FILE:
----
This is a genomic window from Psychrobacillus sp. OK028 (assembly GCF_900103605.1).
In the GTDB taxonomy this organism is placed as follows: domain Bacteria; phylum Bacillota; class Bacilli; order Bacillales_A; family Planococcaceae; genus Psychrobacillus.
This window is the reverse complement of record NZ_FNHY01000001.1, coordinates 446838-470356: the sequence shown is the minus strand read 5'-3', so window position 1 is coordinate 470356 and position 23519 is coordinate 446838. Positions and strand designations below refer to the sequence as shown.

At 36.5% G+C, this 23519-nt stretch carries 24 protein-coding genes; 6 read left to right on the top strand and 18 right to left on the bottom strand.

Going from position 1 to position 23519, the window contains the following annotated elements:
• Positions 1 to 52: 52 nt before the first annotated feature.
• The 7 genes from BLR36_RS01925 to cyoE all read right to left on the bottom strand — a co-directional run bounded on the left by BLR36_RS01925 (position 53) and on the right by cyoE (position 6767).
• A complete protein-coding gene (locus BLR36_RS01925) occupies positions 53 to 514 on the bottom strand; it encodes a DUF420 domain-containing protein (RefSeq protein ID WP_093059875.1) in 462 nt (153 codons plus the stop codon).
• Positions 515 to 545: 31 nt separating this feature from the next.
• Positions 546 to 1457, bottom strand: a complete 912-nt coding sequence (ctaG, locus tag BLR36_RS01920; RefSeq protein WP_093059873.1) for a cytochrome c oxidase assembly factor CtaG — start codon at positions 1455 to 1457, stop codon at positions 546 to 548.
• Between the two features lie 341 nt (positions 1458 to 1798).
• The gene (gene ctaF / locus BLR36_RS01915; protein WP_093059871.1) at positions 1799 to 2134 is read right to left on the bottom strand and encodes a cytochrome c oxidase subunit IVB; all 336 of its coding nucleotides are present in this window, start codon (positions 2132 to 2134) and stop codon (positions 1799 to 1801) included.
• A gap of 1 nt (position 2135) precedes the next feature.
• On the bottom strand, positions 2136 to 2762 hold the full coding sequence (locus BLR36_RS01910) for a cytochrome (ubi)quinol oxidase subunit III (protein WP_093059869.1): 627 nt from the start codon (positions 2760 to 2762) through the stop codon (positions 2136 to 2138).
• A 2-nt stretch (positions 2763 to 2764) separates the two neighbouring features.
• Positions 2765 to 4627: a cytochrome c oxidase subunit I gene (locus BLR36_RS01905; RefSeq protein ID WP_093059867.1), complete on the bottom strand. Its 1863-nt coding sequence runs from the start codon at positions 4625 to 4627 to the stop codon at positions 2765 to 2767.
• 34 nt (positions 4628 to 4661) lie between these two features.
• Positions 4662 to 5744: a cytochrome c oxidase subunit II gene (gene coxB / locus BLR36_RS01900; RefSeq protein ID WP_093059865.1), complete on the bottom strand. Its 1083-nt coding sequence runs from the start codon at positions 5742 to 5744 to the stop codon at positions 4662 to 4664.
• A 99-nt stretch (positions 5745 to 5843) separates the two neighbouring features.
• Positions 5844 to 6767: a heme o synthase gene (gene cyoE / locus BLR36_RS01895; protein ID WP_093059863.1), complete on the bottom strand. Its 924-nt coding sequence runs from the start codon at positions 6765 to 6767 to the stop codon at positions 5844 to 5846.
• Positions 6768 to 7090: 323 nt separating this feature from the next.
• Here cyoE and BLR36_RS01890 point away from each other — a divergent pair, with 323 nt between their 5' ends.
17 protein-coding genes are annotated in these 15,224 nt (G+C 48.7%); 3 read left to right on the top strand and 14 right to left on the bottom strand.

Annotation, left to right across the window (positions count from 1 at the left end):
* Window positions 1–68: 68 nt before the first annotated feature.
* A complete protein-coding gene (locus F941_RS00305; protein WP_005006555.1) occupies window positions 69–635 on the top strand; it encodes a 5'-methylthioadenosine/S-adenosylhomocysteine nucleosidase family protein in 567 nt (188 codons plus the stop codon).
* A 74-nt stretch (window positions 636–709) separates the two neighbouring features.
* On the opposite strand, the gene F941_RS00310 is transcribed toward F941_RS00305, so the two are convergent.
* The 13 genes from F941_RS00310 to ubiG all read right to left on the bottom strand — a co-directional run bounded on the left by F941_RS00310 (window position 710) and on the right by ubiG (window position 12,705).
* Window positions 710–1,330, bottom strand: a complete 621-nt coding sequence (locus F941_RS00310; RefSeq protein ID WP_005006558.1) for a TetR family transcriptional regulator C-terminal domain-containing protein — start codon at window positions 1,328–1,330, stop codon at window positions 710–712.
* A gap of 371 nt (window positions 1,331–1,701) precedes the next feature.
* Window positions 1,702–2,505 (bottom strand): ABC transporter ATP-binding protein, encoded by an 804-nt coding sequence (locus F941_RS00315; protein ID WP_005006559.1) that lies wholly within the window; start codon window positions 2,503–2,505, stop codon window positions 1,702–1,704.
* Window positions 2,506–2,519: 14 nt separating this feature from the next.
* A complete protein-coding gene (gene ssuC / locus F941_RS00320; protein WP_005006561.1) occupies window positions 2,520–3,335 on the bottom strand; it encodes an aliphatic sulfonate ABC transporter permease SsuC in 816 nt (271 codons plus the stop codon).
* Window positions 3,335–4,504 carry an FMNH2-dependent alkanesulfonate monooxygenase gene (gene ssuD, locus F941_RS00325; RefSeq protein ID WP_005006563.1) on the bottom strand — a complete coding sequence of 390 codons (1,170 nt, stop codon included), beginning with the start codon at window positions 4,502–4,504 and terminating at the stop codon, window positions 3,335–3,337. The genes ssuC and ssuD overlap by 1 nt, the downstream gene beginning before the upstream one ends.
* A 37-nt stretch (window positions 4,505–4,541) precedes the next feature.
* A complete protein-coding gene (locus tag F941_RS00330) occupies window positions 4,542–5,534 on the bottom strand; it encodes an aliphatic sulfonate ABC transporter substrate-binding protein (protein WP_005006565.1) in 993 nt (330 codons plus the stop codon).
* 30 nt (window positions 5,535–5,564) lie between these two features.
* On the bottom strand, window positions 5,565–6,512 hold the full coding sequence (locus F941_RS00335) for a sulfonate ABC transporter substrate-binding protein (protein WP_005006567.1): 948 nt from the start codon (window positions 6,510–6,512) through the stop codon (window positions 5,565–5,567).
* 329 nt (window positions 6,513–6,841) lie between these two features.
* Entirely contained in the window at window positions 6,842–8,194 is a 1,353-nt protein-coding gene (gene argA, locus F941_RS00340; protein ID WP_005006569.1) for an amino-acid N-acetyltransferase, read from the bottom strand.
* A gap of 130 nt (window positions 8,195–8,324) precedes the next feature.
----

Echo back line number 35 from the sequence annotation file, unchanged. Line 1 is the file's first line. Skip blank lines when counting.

* Window positions 3,335–4,504 carry an FMNH2-dependent alkanesulfonate monooxygenase gene (gene ssuD, locus F941_RS00325; RefSeq protein ID WP_005006563.1) on the bottom strand — a complete coding sequence of 390 codons (1,170 nt, stop codon included), beginning with the start codon at window positions 4,502–4,504 and terminating at the stop codon, window positions 3,335–3,337. The genes ssuC and ssuD overlap by 1 nt, the downstream gene beginning before the upstream one ends.